Streaks App

Earlier today I downloaded Streaks, an app to track habits you want to keep.

My habit-keeping habit has been abysmal this year, and I needed a fresh approach.

I have used Habit List to good effect in the past, but I’m thinking a shiny new tool might rejuvenate my commitment to routines that make my life better. 

John Gruber of Daring Fireball recommended Streaks recently. I took a look, and it looks ideal for what I want to do—track my follow through on just a few key daily habits. It has a gorgeous and simple design and looks like a fun app to use. 

Not an hour after I purchased Streaks, I saw on Twitter that the app just won a design award from Apple today as one of the best apps of the year. 

I’ll give Streaks a go and try to revitalize some habits and revitalize my commitment to living a more excellent life. 

New Year’s Eve is 11 weeks from today

Holy smokes, right?

We are 41 weeks into 2015. There are only ten weeks till Christmas Eve.

This year is showing its age. But what do I have to show for this year?

There’s still time to make a dent in 2015, to do something worth remembering the year for.

“2015 was the year I __________________________!”

Our days are numbered. We’ve got 77 days left to make something remarkable happen before 2016 begins.

Here’s a chance to establish—or resuscitate—some habits and craft systems that make a difference. 

How do I want to feel about this year as I’m counting down the seconds on New Year’s Eve?

Beat the rush on new year resolutions and get busy making some end-of-year magic instead. Finish strong. 

The formula for greatness

I found this 2006 article, What it takes to be great, in’s archives.

It covers much of the same ground as Daniel Coyle’s book, The Talent Code.

In short, the key to greatness is… wait for it… practice—diligent, consistent, focused, challenging practice.

From the article:

The best people in any field are those who devote the most hours to what the researchers call “deliberate practice.” It’s activity that’s explicitly intended to improve performance, that reaches for objectives just beyond one’s level of competence, provides feedback on results and involves high levels of repetition.

Most of us just go through the motions and simply repeat what we are good at already. It’s easy and feels good. But that kind of practice does nothing to propel you forward.

Masters, however, repeatedly push themselves to failure and focus on steady, incremental improvements.

Simply hitting a bucket of balls is not deliberate practice, which is why most golfers don’t get better. Hitting an eight-iron 300 times with a goal of leaving the ball within 20 feet of the pin 80 percent of the time, continually observing results and making appropriate adjustments, and doing that for hours every day – that’s deliberate practice.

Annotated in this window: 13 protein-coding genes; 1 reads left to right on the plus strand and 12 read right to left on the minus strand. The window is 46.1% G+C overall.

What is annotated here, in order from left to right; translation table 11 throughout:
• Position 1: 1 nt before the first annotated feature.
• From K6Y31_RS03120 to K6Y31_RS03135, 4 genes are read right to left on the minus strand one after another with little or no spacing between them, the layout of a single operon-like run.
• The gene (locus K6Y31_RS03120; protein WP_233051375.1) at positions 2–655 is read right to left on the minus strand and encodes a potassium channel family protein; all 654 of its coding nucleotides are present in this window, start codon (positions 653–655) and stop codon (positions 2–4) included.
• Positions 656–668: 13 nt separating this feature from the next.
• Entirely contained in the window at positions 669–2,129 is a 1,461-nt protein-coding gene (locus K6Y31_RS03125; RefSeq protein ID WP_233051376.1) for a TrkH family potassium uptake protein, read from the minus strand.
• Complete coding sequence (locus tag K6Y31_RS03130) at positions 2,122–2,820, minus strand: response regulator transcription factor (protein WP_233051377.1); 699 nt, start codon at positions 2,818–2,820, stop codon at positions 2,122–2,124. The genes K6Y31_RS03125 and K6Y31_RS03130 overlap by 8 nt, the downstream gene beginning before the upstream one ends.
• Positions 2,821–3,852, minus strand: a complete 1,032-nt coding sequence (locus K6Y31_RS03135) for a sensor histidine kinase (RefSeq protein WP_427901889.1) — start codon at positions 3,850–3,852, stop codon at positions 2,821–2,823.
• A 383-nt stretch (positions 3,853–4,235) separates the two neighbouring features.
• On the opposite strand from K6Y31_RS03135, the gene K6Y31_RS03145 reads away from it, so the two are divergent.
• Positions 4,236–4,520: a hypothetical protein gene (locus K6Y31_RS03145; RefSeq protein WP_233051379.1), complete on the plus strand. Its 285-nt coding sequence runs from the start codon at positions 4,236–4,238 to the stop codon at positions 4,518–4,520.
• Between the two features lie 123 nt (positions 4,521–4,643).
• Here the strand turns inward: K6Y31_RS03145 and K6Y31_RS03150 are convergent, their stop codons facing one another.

Consistency is crucial. As Ericsson notes, “Elite performers in many diverse domains have been found to practice, on the average, roughly the same amount every day, including weekends.”

Evidence crosses a remarkable range of fields. In a study of 20-year-old violinists by Ericsson and colleagues, the best group (judged by conservatory teachers) averaged 10,000 hours of deliberate practice over their lives; the next-best averaged 7,500 hours; and the next, 5,000. It’s the same story in surgery, insurance sales, and virtually every sport. More deliberate practice equals better performance. Tons of it equals great performance.

What’s encouraging about all this is that greatness isn’t the domain of those born with extraordinary gifts. They may have an advantage, but ultimately it comes down to factors you can control—the quality and quantity of your effort, your willingness to build effective habits and put in the kind of practice that leads to steady but sure improvement.

Determine what you want to be great at, come up with a plan to get there, and then do the work.

Walking man

Imagine being offered a pill that promised you seven extra years of life if you took it daily. There are no negative side effects. And it’s completely free. 

The only catch is that it takes 25 minutes each day to take this pill.

A daily 25-minute walk could add seven years to your life.

That’s the headline that got me out the door with my dog after dinner tonight. The summer heat has been my excuse for being less consistent about my daily walk. 

But even on a warm evening, I come back from a walk feeling better physically and emotionally. 

We are walking animals. It’s what we are wired to do. Our ability to stand upright and walk and run was key to becoming who we are.

But our modern culture is making us into sitting animals. Our prosperity and comfort, relative to almost all of our ancestors, is also making us weaker in many ways. 

I’m using modern technology, though, to motivate me to get off my butt more often. I use the Pedometer++ app to track my steps, and I aim for the green confetti that erupts on my phone screen when I cross the 10,000 step threshold each day. It’s silly that this motivates me, but it’s effective.